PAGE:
The Microstructure Exchange is a virtual academic market microstructure research seminar of indefinite length, intended to continue the sharing of ideas between researchers.

Speakers will be invited to present their work over Zoom. Seminars will last 45 minutes with questions asked at designated break points during the talk and a 15 minute Q&A session at the end of the session that will be organized by a moderator.

Upcoming talk

Darrell Duffie (Stanford)
Reserves Were Not So Ample After All
with Adam Copeland (FRBNY) and Yilin (David) Yang (Stanford)
March 2nd, 11 am (EDT)
Paper link

Abstract: We document that the Federal Reserve’s “balance-sheet normalization,” which reduced aggregate reserves between 2017 and September 2019 is associated with increased repo rates as well as rate spikes, and intraday payment timing stresses, culminating with a significant disruption in Treasury repo markets in mid-September 2019. We show that repo rates rose above efficient-market levels when the total balances held at the Federal Reserve by the largest repo-active bank holding companies were reduced, and that repo rate spikes are strongly associated with delayed intraday payments of reserves to these bank holding companies. Further, intraday payment timing stresses are magnified by issuances of Treasury securities because of the need for the dealer entities of these bank holding companies to pay for newly issued Treasuries early in the day, and also because newly issued Treasury notes decrease the amount of reserves available to make payments. Our analysis implies that substantially higher aggregate levels of reserves than existed in the period leading up to September 2019 would likely have eliminated most or all of these payment timing stresses and repo rate spikes.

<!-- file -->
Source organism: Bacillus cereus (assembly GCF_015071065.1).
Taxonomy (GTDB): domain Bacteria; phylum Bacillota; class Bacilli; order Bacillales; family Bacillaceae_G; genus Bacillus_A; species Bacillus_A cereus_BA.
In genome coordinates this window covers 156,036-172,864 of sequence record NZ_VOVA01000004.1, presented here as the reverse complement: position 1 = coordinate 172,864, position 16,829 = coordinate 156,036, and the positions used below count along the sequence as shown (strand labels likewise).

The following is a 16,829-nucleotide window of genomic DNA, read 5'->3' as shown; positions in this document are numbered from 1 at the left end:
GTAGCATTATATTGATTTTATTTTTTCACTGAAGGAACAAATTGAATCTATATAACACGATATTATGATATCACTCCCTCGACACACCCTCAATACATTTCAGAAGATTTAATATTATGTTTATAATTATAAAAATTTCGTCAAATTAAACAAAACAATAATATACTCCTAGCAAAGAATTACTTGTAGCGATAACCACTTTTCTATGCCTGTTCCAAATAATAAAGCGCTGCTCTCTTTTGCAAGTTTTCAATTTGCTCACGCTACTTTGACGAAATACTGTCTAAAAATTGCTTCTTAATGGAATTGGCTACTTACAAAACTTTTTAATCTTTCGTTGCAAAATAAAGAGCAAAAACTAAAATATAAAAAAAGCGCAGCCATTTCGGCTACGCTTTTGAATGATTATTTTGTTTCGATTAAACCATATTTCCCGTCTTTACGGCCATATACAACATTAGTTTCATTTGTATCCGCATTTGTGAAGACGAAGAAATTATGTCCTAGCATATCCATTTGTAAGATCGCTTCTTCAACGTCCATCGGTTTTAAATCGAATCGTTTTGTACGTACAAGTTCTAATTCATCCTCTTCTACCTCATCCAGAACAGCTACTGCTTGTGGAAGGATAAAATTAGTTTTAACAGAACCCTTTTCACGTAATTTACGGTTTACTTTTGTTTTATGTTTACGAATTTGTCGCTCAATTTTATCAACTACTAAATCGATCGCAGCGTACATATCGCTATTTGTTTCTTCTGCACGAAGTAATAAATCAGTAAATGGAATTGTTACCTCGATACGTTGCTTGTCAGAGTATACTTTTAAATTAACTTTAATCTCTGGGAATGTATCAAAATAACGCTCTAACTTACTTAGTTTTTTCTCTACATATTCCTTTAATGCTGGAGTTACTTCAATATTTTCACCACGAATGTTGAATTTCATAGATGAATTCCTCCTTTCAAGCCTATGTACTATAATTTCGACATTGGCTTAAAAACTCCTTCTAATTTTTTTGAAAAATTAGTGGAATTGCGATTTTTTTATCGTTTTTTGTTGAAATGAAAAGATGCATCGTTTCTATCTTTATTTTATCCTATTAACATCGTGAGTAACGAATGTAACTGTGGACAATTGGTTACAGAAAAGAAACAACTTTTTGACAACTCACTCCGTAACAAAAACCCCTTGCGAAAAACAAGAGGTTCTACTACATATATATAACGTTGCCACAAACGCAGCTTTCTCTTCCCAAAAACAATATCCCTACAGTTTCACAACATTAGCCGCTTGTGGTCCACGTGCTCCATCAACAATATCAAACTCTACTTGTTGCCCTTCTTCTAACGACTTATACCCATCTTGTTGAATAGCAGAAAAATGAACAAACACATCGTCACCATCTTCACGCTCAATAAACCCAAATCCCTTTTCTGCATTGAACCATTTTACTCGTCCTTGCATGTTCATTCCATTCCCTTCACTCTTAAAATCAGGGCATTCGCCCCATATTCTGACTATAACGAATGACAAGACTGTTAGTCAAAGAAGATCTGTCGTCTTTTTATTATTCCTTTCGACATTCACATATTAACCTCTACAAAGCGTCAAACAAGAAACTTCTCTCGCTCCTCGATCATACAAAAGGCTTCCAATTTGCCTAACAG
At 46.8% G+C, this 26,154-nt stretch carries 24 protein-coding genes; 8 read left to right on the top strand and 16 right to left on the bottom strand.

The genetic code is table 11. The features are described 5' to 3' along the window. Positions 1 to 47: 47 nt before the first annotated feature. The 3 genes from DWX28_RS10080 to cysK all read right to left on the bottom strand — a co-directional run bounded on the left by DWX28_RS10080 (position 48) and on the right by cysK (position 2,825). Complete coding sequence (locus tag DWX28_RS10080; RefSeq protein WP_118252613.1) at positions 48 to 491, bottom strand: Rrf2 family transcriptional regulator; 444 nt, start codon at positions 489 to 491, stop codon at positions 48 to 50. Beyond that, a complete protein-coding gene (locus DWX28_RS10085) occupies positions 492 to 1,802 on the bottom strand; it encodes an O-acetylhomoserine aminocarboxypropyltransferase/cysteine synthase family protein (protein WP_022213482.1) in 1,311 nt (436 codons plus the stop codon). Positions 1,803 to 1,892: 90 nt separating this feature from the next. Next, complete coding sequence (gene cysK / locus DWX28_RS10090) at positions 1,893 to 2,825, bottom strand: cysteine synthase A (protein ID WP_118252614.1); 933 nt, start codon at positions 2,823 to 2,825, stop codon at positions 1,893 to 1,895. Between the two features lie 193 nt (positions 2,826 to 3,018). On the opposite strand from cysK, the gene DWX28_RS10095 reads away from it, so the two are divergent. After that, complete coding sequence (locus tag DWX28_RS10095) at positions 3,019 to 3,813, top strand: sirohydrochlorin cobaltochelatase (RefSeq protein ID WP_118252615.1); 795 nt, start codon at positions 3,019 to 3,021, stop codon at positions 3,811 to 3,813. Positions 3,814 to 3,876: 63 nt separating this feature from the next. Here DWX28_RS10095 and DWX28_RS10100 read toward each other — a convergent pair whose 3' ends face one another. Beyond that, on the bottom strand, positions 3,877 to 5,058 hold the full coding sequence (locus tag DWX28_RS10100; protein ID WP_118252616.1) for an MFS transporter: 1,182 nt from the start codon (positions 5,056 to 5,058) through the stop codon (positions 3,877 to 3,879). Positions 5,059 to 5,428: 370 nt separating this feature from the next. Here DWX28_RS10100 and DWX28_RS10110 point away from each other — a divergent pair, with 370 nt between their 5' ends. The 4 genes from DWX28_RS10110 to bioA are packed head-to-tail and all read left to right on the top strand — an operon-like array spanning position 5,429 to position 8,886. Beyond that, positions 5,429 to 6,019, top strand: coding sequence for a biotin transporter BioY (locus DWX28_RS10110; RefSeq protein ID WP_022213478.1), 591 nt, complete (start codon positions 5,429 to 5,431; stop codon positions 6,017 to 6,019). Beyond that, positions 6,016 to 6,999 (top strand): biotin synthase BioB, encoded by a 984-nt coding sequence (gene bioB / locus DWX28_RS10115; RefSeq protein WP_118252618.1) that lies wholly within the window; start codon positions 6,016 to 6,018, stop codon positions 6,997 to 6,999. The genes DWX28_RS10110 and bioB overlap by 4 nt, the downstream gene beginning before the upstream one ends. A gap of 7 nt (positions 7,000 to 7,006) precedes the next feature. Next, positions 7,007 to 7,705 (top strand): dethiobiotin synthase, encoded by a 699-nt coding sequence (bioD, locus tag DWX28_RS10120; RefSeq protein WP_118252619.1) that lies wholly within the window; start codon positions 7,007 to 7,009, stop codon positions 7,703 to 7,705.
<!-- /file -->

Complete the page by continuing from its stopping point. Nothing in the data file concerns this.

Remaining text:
Seminars will take place on Tuesdays. Times may vary to accomodate a broader global audience and to meet the speaker’s schedule.

The calendar is available as a Google calendar or in iCal format.


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Past talks


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